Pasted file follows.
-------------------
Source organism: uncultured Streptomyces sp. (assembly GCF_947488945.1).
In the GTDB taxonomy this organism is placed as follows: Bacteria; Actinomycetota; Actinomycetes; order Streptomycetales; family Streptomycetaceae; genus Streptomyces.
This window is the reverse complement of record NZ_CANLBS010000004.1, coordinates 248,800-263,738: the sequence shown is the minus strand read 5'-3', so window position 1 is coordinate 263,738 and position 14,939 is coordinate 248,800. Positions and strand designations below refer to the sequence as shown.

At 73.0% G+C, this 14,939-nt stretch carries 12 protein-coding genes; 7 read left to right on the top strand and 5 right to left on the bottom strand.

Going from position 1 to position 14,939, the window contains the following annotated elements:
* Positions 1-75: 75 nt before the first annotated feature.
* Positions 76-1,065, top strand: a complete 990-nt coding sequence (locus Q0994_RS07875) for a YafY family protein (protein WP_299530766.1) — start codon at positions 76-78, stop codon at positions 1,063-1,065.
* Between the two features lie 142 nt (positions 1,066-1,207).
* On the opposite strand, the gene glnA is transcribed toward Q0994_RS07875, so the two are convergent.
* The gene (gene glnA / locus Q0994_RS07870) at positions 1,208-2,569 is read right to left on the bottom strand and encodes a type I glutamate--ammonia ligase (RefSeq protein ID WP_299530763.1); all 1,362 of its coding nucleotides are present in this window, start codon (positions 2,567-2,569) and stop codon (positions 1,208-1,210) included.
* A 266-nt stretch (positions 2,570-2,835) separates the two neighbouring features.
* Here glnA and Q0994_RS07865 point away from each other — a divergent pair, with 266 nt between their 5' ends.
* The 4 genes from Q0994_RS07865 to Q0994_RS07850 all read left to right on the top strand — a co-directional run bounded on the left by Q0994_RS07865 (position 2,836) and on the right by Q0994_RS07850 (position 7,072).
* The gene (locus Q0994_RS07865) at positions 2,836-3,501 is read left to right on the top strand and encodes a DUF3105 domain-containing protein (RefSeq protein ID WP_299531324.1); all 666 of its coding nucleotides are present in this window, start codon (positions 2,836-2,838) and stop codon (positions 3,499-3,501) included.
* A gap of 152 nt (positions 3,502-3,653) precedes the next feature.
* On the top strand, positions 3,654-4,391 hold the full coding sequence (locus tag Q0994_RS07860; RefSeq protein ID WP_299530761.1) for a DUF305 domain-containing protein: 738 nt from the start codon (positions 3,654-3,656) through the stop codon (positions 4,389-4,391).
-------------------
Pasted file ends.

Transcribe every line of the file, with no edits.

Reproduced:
Source organism: uncultured Streptomyces sp. (assembly GCF_947488945.1).
In the GTDB taxonomy this organism is placed as follows: Bacteria; Actinomycetota; Actinomycetes; order Streptomycetales; family Streptomycetaceae; genus Streptomyces.
This window is the reverse complement of record NZ_CANLBS010000004.1, coordinates 248,800-263,738: the sequence shown is the minus strand read 5'-3', so window position 1 is coordinate 263,738 and position 14,939 is coordinate 248,800. Positions and strand designations below refer to the sequence as shown.

At 73.0% G+C, this 14,939-nt stretch carries 12 protein-coding genes; 7 read left to right on the top strand and 5 right to left on the bottom strand.

Going from position 1 to position 14,939, the window contains the following annotated elements:
* Positions 1-75: 75 nt before the first annotated feature.
* Positions 76-1,065, top strand: a complete 990-nt coding sequence (locus Q0994_RS07875) for a YafY family protein (protein WP_299530766.1) — start codon at positions 76-78, stop codon at positions 1,063-1,065.
* Between the two features lie 142 nt (positions 1,066-1,207).
* On the opposite strand, the gene glnA is transcribed toward Q0994_RS07875, so the two are convergent.
* The gene (gene glnA / locus Q0994_RS07870) at positions 1,208-2,569 is read right to left on the bottom strand and encodes a type I glutamate--ammonia ligase (RefSeq protein ID WP_299530763.1); all 1,362 of its coding nucleotides are present in this window, start codon (positions 2,567-2,569) and stop codon (positions 1,208-1,210) included.
* A 266-nt stretch (positions 2,570-2,835) separates the two neighbouring features.
* Here glnA and Q0994_RS07865 point away from each other — a divergent pair, with 266 nt between their 5' ends.
* The 4 genes from Q0994_RS07865 to Q0994_RS07850 all read left to right on the top strand — a co-directional run bounded on the left by Q0994_RS07865 (position 2,836) and on the right by Q0994_RS07850 (position 7,072).
* The gene (locus Q0994_RS07865) at positions 2,836-3,501 is read left to right on the top strand and encodes a DUF3105 domain-containing protein (RefSeq protein ID WP_299531324.1); all 666 of its coding nucleotides are present in this window, start codon (positions 2,836-2,838) and stop codon (positions 3,499-3,501) included.
* A gap of 152 nt (positions 3,502-3,653) precedes the next feature.
* On the top strand, positions 3,654-4,391 hold the full coding sequence (locus tag Q0994_RS07860; RefSeq protein ID WP_299530761.1) for a DUF305 domain-containing protein: 738 nt from the start codon (positions 3,654-3,656) through the stop codon (positions 4,389-4,391).